The vegan roasts a turkey — and maintains his dignity — but his green bean casserole kicks poultry’s butt
I am accustomed to being unpopular around the holidays, that’s of course, until people taste my culinary creations. But that doesn’t happen until you are lounging at my oversized dinner table — which is themed and decorated — with a complementing soundscape playlist and ambiance enhanced by (anything but vanilla) scented candles affixing a schmorgasbord for the eyes and sniffer.
Yet it’s in the planning stages that conflicts arise, as some of my guests demand that anything without butter, cream, the most costly shellfish and bacon can’t possibly be worthy of any celebration’s tablescape. Bull, I say.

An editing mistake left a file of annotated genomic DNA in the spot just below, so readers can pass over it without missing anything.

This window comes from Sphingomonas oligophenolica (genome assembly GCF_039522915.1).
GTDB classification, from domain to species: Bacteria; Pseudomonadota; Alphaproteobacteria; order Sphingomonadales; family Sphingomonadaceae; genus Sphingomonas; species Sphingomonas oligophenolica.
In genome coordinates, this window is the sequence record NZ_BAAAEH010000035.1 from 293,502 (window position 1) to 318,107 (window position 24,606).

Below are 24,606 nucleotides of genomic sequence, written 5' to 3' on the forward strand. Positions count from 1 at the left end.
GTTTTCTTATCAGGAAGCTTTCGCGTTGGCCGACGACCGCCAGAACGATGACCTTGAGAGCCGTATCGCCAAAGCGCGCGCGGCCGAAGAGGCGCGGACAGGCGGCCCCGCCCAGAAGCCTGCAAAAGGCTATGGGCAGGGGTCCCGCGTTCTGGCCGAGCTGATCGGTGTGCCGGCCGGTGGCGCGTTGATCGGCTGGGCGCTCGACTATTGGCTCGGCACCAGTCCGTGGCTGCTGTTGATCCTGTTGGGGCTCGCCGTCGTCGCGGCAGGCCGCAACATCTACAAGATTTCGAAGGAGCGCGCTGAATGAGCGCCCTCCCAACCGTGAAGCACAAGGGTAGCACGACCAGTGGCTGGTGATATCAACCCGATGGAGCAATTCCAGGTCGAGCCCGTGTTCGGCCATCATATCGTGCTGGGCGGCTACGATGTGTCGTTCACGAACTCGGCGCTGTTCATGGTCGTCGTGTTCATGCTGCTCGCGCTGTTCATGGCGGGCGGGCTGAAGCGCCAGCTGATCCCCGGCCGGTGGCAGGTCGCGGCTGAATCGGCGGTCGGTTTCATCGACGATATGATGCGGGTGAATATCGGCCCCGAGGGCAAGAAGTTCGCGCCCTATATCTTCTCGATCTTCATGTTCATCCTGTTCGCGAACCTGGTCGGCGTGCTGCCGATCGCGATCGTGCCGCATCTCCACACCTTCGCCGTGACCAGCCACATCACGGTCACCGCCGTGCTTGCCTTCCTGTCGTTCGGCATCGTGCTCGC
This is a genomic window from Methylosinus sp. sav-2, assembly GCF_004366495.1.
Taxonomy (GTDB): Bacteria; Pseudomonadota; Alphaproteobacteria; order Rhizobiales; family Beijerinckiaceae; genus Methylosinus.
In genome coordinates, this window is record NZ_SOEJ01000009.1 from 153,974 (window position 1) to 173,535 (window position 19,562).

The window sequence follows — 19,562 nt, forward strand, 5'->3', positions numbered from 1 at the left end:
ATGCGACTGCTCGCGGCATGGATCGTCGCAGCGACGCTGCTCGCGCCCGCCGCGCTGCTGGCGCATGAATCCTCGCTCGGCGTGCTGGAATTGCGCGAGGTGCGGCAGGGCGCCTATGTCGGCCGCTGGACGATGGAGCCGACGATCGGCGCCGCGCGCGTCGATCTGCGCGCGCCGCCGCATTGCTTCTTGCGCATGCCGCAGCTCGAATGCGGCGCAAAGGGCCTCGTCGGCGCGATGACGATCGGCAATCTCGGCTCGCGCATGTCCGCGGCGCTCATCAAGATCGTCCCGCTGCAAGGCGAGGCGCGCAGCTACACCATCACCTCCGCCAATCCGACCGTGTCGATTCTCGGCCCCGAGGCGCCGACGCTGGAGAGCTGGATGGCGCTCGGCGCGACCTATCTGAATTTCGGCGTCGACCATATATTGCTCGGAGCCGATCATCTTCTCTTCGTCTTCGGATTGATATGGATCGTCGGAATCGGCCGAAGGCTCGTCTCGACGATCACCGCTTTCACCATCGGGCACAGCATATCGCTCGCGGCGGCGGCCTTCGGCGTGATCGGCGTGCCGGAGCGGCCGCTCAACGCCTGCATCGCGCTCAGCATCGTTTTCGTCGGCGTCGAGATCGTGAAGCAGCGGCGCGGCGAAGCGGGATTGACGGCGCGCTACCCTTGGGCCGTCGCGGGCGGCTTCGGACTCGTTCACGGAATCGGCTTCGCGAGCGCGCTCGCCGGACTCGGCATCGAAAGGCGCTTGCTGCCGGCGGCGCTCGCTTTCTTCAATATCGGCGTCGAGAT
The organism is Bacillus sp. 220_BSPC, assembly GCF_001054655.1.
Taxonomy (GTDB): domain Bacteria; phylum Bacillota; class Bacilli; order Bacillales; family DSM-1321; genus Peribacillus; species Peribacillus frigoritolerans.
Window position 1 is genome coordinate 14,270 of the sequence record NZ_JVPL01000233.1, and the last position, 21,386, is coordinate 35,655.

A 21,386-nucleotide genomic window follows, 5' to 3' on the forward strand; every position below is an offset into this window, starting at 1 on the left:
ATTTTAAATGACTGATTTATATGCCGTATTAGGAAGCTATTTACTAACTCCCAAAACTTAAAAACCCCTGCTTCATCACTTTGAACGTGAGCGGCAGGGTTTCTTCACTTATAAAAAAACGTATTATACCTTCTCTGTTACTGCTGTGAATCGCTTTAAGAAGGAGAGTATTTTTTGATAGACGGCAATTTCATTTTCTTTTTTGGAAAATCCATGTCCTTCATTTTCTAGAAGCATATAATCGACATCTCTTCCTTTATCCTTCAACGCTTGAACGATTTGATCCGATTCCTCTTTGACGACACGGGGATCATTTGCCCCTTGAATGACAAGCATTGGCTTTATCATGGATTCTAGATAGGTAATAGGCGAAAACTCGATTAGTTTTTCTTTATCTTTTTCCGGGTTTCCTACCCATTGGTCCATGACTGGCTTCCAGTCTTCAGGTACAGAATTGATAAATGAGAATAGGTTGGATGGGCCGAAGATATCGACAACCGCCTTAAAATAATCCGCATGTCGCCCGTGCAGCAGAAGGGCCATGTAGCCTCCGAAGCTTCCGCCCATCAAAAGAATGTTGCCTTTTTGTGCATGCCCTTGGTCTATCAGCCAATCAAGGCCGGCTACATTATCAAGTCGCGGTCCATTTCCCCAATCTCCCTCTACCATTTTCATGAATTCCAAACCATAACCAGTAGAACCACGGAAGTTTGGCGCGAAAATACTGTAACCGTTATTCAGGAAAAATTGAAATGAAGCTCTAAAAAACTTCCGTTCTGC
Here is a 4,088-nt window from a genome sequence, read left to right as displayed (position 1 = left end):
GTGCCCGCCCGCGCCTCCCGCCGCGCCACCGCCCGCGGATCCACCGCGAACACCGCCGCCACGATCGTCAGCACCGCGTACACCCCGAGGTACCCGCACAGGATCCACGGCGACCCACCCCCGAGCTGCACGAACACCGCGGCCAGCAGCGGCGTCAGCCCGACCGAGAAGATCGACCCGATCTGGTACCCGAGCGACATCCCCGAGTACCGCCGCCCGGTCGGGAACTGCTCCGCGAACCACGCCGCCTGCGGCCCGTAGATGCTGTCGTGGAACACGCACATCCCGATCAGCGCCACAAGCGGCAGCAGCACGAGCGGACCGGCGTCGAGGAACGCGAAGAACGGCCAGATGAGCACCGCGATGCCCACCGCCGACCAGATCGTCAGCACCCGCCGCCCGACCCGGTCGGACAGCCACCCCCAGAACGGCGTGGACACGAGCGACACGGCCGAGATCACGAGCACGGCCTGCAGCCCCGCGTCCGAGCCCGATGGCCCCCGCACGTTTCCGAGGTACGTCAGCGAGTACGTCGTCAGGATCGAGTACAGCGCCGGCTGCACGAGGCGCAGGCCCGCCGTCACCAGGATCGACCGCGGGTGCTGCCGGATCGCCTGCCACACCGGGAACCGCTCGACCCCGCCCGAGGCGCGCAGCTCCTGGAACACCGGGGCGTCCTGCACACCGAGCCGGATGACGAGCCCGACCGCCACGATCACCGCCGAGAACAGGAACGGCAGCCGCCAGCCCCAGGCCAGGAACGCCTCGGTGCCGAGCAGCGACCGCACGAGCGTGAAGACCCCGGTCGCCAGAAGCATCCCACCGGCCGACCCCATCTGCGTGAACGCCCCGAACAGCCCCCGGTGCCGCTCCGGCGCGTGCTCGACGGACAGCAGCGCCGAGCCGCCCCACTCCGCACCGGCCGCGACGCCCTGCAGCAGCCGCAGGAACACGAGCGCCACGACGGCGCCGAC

But they will try to argue with me, claiming that anything without these and other similar ingredients will taste like moldy, grainy, fluted cardboard. And that was the debate that drove me to near insanity prior to our Thanksgiving celebration. My food tastes just as lovely as theirs, if not better, and it doesn’t require the ritual sacrifice of anything that ever lived, so everyone, and everything, can live happily ever after.
Spa, manicures, pedicures, weekend getaways to Saint Tropez, pilates, genteel prosecco happy hours, acupuncture, aromatherapy. . . that’s how I imagined my turkey’s time on earth.
Vegans get a bad rep, particularly on occasiona that center around traditional foods where animal protein is the main event. Thanksgiving rhymes with turkey, Fourth of July with hot dogs and burgers, Easter and ham and Mardi Gras with crawfish boils and Jambalaya.